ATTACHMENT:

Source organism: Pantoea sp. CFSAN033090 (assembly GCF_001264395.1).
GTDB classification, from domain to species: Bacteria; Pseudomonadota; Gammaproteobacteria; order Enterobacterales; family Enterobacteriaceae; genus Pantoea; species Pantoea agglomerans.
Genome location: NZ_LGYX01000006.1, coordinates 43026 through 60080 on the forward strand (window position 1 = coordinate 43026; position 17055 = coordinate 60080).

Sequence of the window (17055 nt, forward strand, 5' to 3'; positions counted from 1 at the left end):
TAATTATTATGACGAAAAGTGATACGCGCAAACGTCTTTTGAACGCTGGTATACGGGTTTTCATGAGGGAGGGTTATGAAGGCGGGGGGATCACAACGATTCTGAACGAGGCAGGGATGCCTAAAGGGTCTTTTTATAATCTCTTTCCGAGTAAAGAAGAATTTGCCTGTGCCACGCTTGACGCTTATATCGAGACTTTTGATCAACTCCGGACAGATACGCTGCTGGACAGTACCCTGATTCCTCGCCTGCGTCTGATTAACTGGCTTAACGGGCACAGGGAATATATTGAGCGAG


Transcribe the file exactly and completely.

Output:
Source organism: Pantoea sp. CFSAN033090 (assembly GCF_001264395.1).
GTDB classification, from domain to species: Bacteria; Pseudomonadota; Gammaproteobacteria; order Enterobacterales; family Enterobacteriaceae; genus Pantoea; species Pantoea agglomerans.
Genome location: NZ_LGYX01000006.1, coordinates 43026 through 60080 on the forward strand (window position 1 = coordinate 43026; position 17055 = coordinate 60080).

Sequence of the window (17055 nt, forward strand, 5' to 3'; positions counted from 1 at the left end):
TAATTATTATGACGAAAAGTGATACGCGCAAACGTCTTTTGAACGCTGGTATACGGGTTTTCATGAGGGAGGGTTATGAAGGCGGGGGGATCACAACGATTCTGAACGAGGCAGGGATGCCTAAAGGGTCTTTTTATAATCTCTTTCCGAGTAAAGAAGAATTTGCCTGTGCCACGCTTGACGCTTATATCGAGACTTTTGATCAACTCCGGACAGATACGCTGCTGGACAGTACCCTGATTCCTCGCCTGCGTCTGATTAACTGGCTTAACGGGCACAGGGAATATATTGAGCGAG